World’s First Anti-Smoking Treaty Becomes Law
MANILA, Philippines, Feb. 24 /Xinhua-PRNewswire/ — The world’s first
tobacco control treaty, the World Health Organization Framework
Convention on Tobacco Control (WHO FCTC), becomes binding
international law on Sunday, 27 February 2005. One of the most
rapidly embraced UN treaties of all time, the WHO FCTC is aimed at
improving global health by reducing tobacco consumption, currently the
cause of premature death for nearly 5 million people every year.
”The devastation caused by the tobacco pandemic dwarfs SARS and the
recent tsunami. Every year, five million people die from
tobacco-related diseases. In the Western Pacific Region alone, 3000
people die each day from tobacco use,” stated Dr Shigeru Omi, Director
of WHO’s Western Pacific Region. “Now we have the global tools to
fight a global problem. It’s time for all countries to join the
The WHO FCTC is intended to control what has become the second biggest
killer of our time. Tobacco consumption is the single leading
preventable cause of death. It will prematurely end the lives of 10
million people a year by 2020 if current trends are not reversed.
Tobacco is the only legal product that causes the death of one half of
its regular users. This means that of the current 1.3 billion smokers
worldwide, 650 million people will die prematurely due to tobacco.
Convention provisions set international standards on tobacco price and
tax increases, tobacco advertising and sponsorship, labelling, illicit
trade and second-hand smoke.
The WHO FCTC was unanimously adopted by the Fifty-sixth World Health
Assembly in May 2003, following almost three years of negotiations.
During the year that followed, while it was open for signature, 167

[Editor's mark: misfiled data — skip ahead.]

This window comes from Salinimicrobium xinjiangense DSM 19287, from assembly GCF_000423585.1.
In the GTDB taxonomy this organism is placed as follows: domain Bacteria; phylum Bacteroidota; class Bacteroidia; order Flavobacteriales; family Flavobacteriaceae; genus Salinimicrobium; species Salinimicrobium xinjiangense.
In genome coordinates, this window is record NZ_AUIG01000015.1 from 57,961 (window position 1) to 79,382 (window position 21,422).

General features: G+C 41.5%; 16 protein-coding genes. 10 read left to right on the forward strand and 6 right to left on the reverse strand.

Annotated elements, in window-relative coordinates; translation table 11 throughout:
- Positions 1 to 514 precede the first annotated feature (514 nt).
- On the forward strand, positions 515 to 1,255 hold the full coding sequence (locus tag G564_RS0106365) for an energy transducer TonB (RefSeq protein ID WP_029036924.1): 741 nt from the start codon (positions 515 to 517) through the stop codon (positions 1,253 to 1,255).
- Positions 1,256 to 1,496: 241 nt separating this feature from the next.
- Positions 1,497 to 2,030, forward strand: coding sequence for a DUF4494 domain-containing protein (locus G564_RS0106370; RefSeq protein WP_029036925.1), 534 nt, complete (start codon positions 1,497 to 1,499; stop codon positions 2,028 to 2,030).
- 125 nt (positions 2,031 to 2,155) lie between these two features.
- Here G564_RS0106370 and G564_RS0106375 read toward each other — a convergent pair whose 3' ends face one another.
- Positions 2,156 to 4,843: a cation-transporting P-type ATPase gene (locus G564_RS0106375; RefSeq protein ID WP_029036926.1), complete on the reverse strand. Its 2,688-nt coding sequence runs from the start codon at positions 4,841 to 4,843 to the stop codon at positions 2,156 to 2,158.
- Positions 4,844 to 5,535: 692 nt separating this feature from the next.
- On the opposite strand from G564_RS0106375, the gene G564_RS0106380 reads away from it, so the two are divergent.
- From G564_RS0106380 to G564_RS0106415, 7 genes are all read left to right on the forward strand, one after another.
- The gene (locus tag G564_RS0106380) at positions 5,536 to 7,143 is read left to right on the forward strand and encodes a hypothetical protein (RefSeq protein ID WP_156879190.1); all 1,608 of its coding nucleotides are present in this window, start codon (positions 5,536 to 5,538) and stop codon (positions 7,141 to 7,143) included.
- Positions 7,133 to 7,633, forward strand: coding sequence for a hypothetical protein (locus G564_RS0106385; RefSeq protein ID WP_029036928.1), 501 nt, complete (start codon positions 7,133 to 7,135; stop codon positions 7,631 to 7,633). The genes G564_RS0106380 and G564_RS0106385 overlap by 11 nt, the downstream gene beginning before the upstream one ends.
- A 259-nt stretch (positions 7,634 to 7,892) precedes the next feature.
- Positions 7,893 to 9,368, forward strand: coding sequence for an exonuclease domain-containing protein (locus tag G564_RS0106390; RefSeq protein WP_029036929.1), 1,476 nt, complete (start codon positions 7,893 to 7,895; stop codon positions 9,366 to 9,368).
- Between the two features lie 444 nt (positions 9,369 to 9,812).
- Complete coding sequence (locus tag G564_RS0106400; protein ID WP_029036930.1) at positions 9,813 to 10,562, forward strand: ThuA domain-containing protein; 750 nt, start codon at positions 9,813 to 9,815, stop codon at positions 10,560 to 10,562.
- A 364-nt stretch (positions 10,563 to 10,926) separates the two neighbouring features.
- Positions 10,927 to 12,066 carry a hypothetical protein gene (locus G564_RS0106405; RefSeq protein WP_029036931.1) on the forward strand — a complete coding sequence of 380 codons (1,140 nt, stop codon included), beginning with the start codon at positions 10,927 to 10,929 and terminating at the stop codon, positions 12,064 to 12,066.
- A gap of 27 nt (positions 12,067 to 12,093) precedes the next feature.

countries and the European Community signed, and 23 countries became
On 30 November 2004, the 40th country ratified the convention,
triggering a 90-day countdown for its entry into force. As of 23
February 2005, a total of 57 countries had ratified the convention.
In the Western Pacific Region, 13 countries have ratified the
convention. They are Australia, Brunei Darussalam, Cook Islands,
Fiji, Japan, the Marshall Islands, Mongolia, Nauru, New Zealand,
Palau, Singapore, Solomon Islands and Viet Nam. Fiji was the first
Western Pacific country to ratify, on 3 October 2003.
Notes to editors:
The 40 contracting parties to the WHO FCTC as of 30 November 2004 were
Armenia, Australia, Bangladesh, Bhutan, Brunei Darussalam, Canada,
Cook Islands, Fiji, France, Ghana, Hungary, Iceland, India, Japan,
Jordan, Kenya, Madagascar, Maldives, Malta, Mauritius, Mexico,
Mongolia, Myanmar, Nauru, New Zealand, Norway, Pakistan, Palau,
Panama, Peru, Qatar, San Marino, Seychelles, Singapore, Slovakia,
Solomon Islands, Sri Lanka, Thailand, Trinidad and Tobago and Uruguay.
The treaty continues from now on to be open for ratification,
acceptance or approval for those countries that have signed, and is
open for accession for those that have not. There is no deadline for
countries to become contracting parties. Any state that becomes a
contracting party will be bound by the treaty 90 days following the
deposit of its instrument of ratification (or equivalent) in the
United Nations headquarters in New York.
The body that will govern the WHO FCTC is the Conference of the
Parties (COP). The first session of the COP will take place within a
year from the date of entry into force, as specified in the
convention. The first session has tentatively been scheduled for
February 2006. The COP is expected to determine further procedural and
technical issues relating to its future development.
For current status and full text of the WHO FCTC, please visit:
. For further information, please contact: Burke Fishburn, Tobacco
Free Initiative, WHO WPRO Tel: +63-2-528-9894 Email:
[email protected] All WHO press releases, fact sheets and
features, as well as other information can be obtained at
SOURCE World Health Organization
02/24/2005 02:27 ET